Risks of immunosuppression: Patients who are on drugs that suppress the immune system are more susceptible to infection than healthy individuals. Chickenpox and measles, for example, can have a more serious or even fatal course in susceptible patients or patients on immunosuppressive doses of corticosteroids. Avoid corticosteroid therapy in patients with active or quiescent tuberculosis infection; untreated fungal, bacterial, systemic viral, or parasitic infections, or ocular herpes simplex. Avoid exposure to active, easily transmitted infections (e.g., chicken pox, measles). Corticosteroid therapy may decrease the immune response to some vaccines.

Other corticosteroid effects: TARPEYO is a systemically available corticosteroid and is expected to cause related adverse reactions. Monitor patients with hypertension, prediabetes, diabetes mellitus, osteoporosis, peptic ulcer, glaucoma or cataracts, or with a family history of diabetes or glaucoma, or with any other condition where corticosteroids may have unwanted effects.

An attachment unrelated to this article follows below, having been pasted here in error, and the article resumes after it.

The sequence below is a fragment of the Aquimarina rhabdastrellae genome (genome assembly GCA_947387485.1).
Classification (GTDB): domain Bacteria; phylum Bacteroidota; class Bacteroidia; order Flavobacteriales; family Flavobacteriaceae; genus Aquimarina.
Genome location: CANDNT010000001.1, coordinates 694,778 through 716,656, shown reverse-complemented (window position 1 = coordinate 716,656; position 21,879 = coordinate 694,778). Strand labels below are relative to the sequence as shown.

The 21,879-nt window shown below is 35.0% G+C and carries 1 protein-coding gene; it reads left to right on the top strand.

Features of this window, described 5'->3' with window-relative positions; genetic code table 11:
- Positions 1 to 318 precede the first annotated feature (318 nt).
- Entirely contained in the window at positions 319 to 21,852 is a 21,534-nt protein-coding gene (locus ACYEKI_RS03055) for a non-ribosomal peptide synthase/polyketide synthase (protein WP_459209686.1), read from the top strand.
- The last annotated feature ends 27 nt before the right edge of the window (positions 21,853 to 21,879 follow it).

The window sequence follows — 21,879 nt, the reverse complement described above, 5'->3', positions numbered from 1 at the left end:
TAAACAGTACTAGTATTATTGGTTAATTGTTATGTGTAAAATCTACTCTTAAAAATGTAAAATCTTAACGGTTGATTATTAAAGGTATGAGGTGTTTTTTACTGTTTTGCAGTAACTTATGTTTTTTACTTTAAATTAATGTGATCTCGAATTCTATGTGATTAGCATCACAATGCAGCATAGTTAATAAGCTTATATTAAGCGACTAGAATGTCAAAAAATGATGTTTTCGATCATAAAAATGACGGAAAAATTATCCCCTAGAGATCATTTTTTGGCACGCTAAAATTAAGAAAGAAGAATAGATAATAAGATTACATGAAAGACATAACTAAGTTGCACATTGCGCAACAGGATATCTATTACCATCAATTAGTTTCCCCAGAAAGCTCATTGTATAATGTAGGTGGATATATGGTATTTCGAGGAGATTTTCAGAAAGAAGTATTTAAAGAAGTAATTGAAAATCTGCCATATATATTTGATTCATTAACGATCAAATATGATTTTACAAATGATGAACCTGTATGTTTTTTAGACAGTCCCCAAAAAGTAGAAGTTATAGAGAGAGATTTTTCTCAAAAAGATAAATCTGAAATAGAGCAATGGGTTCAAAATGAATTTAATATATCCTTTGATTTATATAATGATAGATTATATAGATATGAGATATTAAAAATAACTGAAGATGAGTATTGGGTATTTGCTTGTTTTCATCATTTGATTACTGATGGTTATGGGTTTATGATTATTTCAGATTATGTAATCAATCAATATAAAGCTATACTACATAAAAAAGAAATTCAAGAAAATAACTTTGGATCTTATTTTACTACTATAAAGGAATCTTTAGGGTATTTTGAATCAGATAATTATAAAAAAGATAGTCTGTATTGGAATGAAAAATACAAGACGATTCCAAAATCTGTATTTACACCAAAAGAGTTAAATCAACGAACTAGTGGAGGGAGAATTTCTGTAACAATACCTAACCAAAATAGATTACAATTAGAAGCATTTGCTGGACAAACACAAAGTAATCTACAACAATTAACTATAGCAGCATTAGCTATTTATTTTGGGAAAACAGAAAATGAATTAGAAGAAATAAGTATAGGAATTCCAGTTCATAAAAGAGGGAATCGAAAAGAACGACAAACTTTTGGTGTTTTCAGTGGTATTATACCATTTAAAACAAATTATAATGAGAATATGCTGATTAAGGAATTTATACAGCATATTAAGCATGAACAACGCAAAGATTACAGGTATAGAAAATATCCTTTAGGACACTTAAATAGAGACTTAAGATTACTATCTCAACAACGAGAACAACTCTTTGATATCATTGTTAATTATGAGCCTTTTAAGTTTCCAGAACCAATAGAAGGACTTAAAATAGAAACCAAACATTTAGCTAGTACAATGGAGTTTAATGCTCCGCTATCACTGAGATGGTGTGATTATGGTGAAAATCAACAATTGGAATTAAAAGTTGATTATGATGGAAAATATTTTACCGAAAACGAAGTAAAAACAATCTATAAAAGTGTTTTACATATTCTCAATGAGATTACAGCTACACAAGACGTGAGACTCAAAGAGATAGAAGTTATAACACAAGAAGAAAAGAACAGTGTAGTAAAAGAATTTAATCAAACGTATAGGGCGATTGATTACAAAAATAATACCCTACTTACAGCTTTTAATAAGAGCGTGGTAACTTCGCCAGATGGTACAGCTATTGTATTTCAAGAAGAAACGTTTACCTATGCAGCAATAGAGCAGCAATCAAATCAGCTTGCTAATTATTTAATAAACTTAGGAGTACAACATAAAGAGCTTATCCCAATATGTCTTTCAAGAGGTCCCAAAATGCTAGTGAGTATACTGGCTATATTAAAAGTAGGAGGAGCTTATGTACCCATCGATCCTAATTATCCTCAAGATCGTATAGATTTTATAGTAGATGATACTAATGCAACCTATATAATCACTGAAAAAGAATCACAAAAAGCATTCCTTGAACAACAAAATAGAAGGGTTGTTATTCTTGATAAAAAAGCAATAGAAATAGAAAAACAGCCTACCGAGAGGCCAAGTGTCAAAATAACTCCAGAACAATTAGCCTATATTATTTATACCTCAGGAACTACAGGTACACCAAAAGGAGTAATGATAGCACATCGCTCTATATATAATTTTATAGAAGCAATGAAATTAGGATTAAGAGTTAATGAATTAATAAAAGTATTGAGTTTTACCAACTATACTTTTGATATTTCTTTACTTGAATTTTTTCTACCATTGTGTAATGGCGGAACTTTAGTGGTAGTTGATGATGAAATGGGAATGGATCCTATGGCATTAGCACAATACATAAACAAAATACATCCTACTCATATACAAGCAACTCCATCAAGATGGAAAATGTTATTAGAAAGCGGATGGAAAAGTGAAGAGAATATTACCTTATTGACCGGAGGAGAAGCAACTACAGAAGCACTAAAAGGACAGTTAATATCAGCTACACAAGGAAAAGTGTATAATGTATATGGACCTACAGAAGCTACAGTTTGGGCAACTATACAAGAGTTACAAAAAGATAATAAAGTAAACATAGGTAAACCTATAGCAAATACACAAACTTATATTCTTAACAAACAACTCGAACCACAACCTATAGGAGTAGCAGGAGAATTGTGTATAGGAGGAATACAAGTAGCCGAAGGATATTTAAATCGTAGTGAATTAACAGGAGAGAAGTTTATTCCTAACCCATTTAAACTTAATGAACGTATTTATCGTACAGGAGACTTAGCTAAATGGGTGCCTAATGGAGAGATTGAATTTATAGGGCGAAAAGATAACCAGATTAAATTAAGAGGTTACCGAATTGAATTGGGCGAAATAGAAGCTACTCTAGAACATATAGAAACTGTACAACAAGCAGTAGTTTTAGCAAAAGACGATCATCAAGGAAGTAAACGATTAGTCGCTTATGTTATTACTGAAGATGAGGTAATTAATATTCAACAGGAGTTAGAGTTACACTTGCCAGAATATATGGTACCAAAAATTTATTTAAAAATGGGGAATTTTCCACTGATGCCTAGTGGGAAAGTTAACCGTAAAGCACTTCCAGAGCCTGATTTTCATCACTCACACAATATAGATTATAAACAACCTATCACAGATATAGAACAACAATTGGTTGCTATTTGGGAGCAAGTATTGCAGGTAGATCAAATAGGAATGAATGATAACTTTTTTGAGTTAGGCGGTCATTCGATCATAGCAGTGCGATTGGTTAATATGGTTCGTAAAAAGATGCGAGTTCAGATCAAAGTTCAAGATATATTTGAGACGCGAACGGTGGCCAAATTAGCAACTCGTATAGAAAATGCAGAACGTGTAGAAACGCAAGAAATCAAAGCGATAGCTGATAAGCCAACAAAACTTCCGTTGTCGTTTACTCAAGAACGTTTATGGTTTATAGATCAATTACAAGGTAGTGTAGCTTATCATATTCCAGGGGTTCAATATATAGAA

Adverse reactions: In clinical studies, the most common adverse reactions with TARPEYO (occurring in ≥5% of TARPEYO treated patients, and ≥2% higher than placebo) were peripheral edema (17%), hypertension (12%), muscle spasms (12%), acne (11%), headache (10%), upper respiratory tract infection (8%), face edema (8%), weight increased (7%), dyspepsia (7%), dermatitis (6%), arthralgia (6%), and white blood cell count increased (6%).

Drug interactions: Budesonide is a substrate for CYP3A4. Avoid use with potent CYP3A4 inhibitors, such as ketoconazole, itraconazole, ritonavir, indinavir, saquinavir, erythromycin, and cyclosporine. Avoid ingestion of grapefruit juice with TARPEYO. Intake of grapefruit juice, which inhibits CYP3A4 activity, can increase the systemic exposure to budesonide.